How to open BMW i3 with a dead battery ?

Perhaps the subject line can be more accurate however I just wanted to create this post to share with everyone the issues that I have had so far and what needed to be done to solve them.

1. Main battery was drained to 0% and then the aux battery was drained dead as well.

Problem: you cannot charge the car if the batteries die completely.

Solution: pop the hood open, unscrew the cargo bucket, and jump start the small battery to give you enough energy so car can start up and charging module will begin charging.

Problem: you can’t pop the hood open with a button

Solution: right under the hood open button is a small latch into a compartment that houses a thing you can pull on to release open the hood.

Problem: you cant open the charging door if the battery is dead.

Solution: next to the right passenger door latch there is a small foam thingy you can pop off. Behind it you will see 2 blue circles. One releases the door and the other i havent tried but looks like it releases the charging cable.

P.S. i used one of those portable powerbank type jump starters, not another car.

P.S.S i also have one of those cigarette light auxillary charging port c.harger that you can plug in to both cars. It may work on regular cars but I tried it in this case and it did not.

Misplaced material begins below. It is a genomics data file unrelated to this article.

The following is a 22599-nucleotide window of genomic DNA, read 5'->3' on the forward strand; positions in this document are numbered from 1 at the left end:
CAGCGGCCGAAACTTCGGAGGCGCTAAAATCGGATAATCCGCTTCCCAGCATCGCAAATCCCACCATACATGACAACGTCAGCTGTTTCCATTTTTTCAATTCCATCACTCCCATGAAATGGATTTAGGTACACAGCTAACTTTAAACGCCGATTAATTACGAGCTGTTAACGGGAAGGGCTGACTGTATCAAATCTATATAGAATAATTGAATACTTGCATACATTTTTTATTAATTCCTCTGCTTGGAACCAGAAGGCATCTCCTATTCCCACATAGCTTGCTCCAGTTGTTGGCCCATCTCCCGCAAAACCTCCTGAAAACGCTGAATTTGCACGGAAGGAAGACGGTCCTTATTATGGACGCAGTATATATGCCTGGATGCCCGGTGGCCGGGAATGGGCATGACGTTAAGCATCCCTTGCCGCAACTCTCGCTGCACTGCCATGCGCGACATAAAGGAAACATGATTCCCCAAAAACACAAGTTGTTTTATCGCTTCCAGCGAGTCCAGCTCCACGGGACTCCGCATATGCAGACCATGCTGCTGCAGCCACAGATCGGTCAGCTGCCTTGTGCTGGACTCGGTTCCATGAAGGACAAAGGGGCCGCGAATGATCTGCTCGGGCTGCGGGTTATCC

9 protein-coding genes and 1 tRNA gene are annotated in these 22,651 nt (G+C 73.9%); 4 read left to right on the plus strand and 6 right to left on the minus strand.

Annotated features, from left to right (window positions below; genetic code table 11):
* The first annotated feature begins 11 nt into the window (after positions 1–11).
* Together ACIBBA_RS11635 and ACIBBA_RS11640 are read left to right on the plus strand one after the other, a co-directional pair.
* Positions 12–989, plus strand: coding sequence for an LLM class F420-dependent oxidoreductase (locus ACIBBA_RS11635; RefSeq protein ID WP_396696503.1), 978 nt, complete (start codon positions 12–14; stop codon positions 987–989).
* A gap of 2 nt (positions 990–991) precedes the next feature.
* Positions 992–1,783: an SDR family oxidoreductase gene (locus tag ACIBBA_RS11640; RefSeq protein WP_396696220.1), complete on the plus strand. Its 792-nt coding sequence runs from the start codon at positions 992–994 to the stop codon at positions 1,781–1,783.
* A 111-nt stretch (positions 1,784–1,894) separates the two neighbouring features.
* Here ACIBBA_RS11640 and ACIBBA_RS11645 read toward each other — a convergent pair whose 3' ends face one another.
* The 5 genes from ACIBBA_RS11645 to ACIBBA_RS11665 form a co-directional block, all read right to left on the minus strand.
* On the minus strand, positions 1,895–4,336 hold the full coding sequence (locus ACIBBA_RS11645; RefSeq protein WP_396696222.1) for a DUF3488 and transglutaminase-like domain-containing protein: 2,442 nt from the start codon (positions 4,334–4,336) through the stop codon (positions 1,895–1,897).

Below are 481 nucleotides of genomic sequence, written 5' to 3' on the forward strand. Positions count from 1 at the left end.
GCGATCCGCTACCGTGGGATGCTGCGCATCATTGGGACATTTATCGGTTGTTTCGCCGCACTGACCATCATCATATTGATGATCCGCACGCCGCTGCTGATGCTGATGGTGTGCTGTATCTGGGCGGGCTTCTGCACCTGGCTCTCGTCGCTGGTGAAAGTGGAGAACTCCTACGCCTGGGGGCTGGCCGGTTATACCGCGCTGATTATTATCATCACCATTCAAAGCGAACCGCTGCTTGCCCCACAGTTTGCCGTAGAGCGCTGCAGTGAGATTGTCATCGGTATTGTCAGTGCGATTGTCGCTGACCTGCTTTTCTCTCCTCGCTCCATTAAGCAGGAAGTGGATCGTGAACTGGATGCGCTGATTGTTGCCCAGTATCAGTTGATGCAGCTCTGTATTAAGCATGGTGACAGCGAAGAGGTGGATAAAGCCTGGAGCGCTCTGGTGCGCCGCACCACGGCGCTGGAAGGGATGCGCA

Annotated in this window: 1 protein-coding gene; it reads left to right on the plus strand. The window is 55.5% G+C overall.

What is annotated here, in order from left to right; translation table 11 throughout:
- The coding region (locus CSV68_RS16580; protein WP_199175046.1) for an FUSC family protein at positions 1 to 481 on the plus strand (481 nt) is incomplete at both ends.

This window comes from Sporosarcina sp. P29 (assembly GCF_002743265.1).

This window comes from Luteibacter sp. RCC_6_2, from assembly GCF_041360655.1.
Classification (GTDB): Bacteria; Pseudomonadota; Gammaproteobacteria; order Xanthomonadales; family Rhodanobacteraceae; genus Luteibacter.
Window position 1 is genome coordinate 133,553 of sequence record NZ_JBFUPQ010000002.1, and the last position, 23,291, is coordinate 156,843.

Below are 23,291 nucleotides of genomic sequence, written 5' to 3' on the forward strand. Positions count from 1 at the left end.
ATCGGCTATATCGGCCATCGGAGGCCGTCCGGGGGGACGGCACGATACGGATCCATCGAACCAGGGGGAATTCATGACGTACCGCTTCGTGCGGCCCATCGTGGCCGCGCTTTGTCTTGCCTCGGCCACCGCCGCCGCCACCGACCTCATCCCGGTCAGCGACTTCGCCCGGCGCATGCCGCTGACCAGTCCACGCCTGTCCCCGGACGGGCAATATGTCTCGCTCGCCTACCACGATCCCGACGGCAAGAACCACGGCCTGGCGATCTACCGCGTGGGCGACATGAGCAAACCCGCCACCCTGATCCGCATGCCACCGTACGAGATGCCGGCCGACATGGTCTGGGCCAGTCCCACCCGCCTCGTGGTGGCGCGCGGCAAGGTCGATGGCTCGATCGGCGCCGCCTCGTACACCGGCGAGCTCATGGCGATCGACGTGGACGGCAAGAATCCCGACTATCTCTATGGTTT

2. If none of the above works for you and you still need the car towed:

Problem: cant switch to neitral to roll car out.

Solution: make sure you call a tow truck that can lift the rear tires off. Flat bed or not they need to have a sled.

Re: Dead Battery and other problems

There is an emergency circuit that will recharge the 12vdc battery from the EVSE connection. that can take awhile to build up enough charge in it to then start the normal charging routine, but if the 12vdc battery can accept a charge, it should work. It is not immediate, and it won’t look like much of anything is happening until that 12vdc battery builds up, but if you have enough time, it can restore things to full operation. Keep in mind, though, that no battery works great long-term if you fully discharge it.